It turns out that the guards at the Metropolitan Museum of Art have a lot more to say than “The bathrooms are down the hall and to the left.”
Many of them are artists in their own right. There’s a show up at the new 25CPW gallery that shows off paintings, drawing, photos, comics and more, all created by current or past guards. An accompanying journal, “Sw!pe Magazine: Guards’ Matter” features what’s in the show and more.
I was most taken by the diversity of the work. There were hyper-realistic portraits in pastel; comics with the vibrancy of R. Crumb; and photos showing beauty in the industrial landscape of the outer boroughs.
One of the organizers of the show is a former guard named Jason Eskenazi. In the early 90s, he traveled through Eastern Europe, taking stunning photos of people trying to get by as Communist governments collapsed around them. When he returned to the US, he thought a job at the Met would be inspiring. He told Studio 360 how standing amid great art all day helped — and sometimes hindered — his own work.
Last week the Metropolitan Museum of Art in New York opened its exhibition on “The Drawings of Bronzino,” showcasing the work of a man who may just be the best painter nobody cares about.
Agnolo Bronzino was one of the leading painters and poets of sixteenth-century Italy. But during this time Italian art and culture were dominated by the Mannerist school — and Mannerism is unquestionably the Jan Brady of European Art. It’s not as naturally beautiful, or let’s face it, well-proportioned as its older sister Marcia “Renaissance” Brady. And it’s also not as direct or emotional as its younger sister Cindy “Baroque” Brady. Stuck in between these two celebrated periods, it languishes in obscurity…an overlooked middle child.
Detail from Parmigianino's "Diane and Acteon."
But there are reasons to celebrate Mannerist artists like Bronzino. Mannerism is more playful, fanciful, and really more inventive, than Renaissance art. Some time in the mid-sixteenth century, artists in Italy grew weary of constantly focusing on faithful, proportioned reproductions of nature. And so they started to play around a bit. They showcased their skills by distorting nature… maybe by elongating an arm or a neck… maybe by cramming in so much detail into a painting that the eye could hardly take it all in.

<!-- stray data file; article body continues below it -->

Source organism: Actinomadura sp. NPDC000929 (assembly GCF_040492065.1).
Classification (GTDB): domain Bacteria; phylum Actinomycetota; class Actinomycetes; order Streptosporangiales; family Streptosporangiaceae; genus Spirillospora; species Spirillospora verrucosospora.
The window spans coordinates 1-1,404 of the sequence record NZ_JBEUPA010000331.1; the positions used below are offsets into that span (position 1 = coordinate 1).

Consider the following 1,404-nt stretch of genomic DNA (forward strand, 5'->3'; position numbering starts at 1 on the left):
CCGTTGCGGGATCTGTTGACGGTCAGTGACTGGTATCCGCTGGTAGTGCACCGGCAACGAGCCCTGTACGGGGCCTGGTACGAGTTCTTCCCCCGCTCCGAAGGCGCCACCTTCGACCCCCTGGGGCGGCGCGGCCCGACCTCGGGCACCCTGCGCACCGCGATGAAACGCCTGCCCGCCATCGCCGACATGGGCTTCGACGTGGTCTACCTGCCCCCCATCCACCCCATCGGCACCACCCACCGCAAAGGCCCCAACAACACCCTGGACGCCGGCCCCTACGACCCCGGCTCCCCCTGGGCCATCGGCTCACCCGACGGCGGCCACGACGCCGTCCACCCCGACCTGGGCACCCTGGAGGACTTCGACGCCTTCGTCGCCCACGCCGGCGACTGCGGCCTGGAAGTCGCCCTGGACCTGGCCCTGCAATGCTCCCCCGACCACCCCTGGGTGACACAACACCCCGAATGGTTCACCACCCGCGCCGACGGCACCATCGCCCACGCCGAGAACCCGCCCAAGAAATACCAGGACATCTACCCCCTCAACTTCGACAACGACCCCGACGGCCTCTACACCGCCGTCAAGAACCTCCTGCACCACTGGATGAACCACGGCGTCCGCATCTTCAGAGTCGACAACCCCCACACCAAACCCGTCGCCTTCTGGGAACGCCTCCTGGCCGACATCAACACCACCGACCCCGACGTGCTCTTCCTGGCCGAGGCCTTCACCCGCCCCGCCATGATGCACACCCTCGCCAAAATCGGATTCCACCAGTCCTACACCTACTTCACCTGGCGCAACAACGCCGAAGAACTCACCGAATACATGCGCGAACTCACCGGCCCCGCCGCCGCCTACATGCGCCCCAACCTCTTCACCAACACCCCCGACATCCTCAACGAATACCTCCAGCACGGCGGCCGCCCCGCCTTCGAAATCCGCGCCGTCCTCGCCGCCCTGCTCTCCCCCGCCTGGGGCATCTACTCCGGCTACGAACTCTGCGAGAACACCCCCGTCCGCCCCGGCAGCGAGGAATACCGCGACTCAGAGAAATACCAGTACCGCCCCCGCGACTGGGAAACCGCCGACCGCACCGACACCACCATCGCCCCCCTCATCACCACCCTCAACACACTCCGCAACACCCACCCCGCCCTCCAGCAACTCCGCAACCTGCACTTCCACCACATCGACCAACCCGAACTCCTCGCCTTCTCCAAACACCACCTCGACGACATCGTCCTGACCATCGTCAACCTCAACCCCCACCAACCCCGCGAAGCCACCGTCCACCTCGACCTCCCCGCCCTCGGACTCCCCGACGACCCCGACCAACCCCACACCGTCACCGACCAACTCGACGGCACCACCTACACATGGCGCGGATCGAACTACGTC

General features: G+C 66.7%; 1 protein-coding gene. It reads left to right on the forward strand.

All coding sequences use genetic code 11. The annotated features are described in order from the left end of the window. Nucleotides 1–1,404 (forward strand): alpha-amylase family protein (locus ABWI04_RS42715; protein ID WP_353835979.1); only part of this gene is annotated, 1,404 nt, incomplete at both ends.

Bronzino's "Head of a Smiling Young Woman."
Long relegated to Jan status, Mannerism is making a comeback. The New Yorker’s Peter Schjeldahlsays creative culture is full of Mannerists today, concerned with “art about art, and style for style’s sake.” Schjeldahl even finds similarities between Bronzino’s poetry and the satire of “The Daily Show,” in how both take “glee in the absurdities of inescapable conditions” and force “despairing cynicism to a pitch of wholesome revelry.”
The Da Vincis, the Donatellos…they’ve had their day. It’s time to give Jan Brady her due!
We were sad to learn that Tom Hoving passed away today. The former director of New York’s Metropolitan Museum of Art was an art world insider, an expert on art fraud and forgery, and one of the best storytellers to come by our studio.
Hoving was our go-to guy when art scandals bubbled up. Last year we tracked him down on a kayaking vacation when hundreds of federal agents swooped down on art collections and museums California with warrants for looted and smuggled art.
His uncanny ability to identify a fake ancient Greek sculpture made him the star of the opening story in Malcolm Gladwell’s Blink. But Hoving admitted to getting taken too. “If you don’t get fooled you’re not doing your right job as a collector…Need, speed, and greed is why you get stung.”